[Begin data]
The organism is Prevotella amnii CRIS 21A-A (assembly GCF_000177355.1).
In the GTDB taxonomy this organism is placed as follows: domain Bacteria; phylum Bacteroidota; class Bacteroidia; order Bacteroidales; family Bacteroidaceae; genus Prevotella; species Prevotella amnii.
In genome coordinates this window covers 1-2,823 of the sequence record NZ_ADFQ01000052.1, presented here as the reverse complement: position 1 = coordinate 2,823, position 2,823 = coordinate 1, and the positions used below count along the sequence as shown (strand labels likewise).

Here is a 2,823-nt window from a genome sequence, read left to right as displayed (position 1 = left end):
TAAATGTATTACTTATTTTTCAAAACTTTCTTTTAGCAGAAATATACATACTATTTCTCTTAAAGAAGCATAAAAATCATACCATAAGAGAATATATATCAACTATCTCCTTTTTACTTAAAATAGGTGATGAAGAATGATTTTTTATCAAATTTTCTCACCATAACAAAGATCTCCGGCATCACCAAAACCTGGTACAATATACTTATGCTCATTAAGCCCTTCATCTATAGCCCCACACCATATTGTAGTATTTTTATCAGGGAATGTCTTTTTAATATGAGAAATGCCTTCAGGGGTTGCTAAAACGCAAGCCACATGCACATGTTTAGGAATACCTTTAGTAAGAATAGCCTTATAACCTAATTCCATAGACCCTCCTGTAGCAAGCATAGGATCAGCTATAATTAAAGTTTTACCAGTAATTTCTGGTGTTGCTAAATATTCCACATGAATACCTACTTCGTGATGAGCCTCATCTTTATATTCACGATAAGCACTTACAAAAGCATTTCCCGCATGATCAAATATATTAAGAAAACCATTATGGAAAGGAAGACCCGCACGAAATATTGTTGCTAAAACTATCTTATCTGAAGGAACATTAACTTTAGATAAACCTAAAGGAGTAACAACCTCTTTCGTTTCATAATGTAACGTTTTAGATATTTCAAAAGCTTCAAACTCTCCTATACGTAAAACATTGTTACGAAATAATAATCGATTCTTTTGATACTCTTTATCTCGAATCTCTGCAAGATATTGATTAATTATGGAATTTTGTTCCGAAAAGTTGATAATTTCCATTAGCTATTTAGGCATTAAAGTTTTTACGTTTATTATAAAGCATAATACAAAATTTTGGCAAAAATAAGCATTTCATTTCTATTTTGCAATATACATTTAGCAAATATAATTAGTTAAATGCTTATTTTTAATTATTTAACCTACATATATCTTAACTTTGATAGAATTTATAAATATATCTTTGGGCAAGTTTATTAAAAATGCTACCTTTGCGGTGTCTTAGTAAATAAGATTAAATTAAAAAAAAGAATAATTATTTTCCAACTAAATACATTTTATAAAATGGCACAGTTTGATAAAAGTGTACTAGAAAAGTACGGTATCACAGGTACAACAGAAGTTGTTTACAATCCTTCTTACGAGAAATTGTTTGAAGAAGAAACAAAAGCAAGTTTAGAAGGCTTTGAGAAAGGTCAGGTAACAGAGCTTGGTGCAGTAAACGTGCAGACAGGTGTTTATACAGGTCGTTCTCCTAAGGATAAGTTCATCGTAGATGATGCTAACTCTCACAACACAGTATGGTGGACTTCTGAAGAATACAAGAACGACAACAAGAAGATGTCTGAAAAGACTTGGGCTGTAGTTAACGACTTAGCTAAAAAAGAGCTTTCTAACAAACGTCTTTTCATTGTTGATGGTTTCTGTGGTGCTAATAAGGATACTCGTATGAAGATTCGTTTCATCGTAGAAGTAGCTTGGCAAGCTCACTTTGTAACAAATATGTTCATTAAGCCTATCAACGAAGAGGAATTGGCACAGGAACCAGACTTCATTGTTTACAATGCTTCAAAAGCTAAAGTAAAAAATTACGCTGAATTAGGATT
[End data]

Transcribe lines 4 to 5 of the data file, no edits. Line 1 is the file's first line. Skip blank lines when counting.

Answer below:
Here is a 2,823-nt window from a genome sequence, read left to right as displayed (position 1 = left end):
TAAATGTATTACTTATTTTTCAAAACTTTCTTTTAGCAGAAATATACATACTATTTCTCTTAAAGAAGCATAAAAATCATACCATAAGAGAATATATATCAACTATCTCCTTTTTACTTAAAATAGGTGATGAAGAATGATTTTTTATCAAATTTTCTCACCATAACAAAGATCTCCGGCATCACCAAAACCTGGTACAATATACTTATGCTCATTAAGCCCTTCATCTATAGCCCCACACCATATTGTAGTATTTTTATCAGGGAATGTCTTTTTAATATGAGAAATGCCTTCAGGGGTTGCTAAAACGCAAGCCACATGCACATGTTTAGGAATACCTTTAGTAAGAATAGCCTTATAACCTAATTCCATAGACCCTCCTGTAGCAAGCATAGGATCAGCTATAATTAAAGTTTTACCAGTAATTTCTGGTGTTGCTAAATATTCCACATGAATACCTACTTCGTGATGAGCCTCATCTTTATATTCACGATAAGCACTTACAAAAGCATTTCCCGCATGATCAAATATATTAAGAAAACCATTATGGAAAGGAAGACCCGCACGAAATATTGTTGCTAAAACTATCTTATCTGAAGGAACATTAACTTTAGATAAACCTAAAGGAGTAACAACCTCTTTCGTTTCATAATGTAACGTTTTAGATATTTCAAAAGCTTCAAACTCTCCTATACGTAAAACATTGTTACGAAATAATAATCGATTCTTTTGATACTCTTTATCTCGAATCTCTGCAAGATATTGATTAATTATGGAATTTTGTTCCGAAAAGTTGATAATTTCCATTAGCTATTTAGGCATTAAAGTTTTTACGTTTATTATAAAGCATAATACAAAATTTTGGCAAAAATAAGCATTTCATTTCTATTTTGCAATATACATTTAGCAAATATAATTAGTTAAATGCTTATTTTTAATTATTTAACCTACATATATCTTAACTTTGATAGAATTTATAAATATATCTTTGGGCAAGTTTATTAAAAATGCTACCTTTGCGGTGTCTTAGTAAATAAGATTAAATTAAAAAAAAGAATAATTATTTTCCAACTAAATACATTTTATAAAATGGCACAGTTTGATAAAAGTGTACTAGAAAAGTACGGTATCACAGGTACAACAGAAGTTGTTTACAATCCTTCTTACGAGAAATTGTTTGAAGAAGAAACAAAAGCAAGTTTAGAAGGCTTTGAGAAAGGTCAGGTAACAGAGCTTGGTGCAGTAAACGTGCAGACAGGTGTTTATACAGGTCGTTCTCCTAAGGATAAGTTCATCGTAGATGATGCTAACTCTCACAACACAGTATGGTGGACTTCTGAAGAATACAAGAACGACAACAAGAAGATGTCTGAAAAGACTTGGGCTGTAGTTAACGACTTAGCTAAAAAAGAGCTTTCTAACAAACGTCTTTTCATTGTTGATGGTTTCTGTGGTGCTAATAAGGATACTCGTATGAAGATTCGTTTCATCGTAGAAGTAGCTTGGCAAGCTCACTTTGTAACAAATATGTTCATTAAGCCTATCAACGAAGAGGAATTGGCACAGGAACCAGACTTCATTGTTTACAATGCTTCAAAAGCTAAAGTAAAAAATTACGCTGAATTAGGATT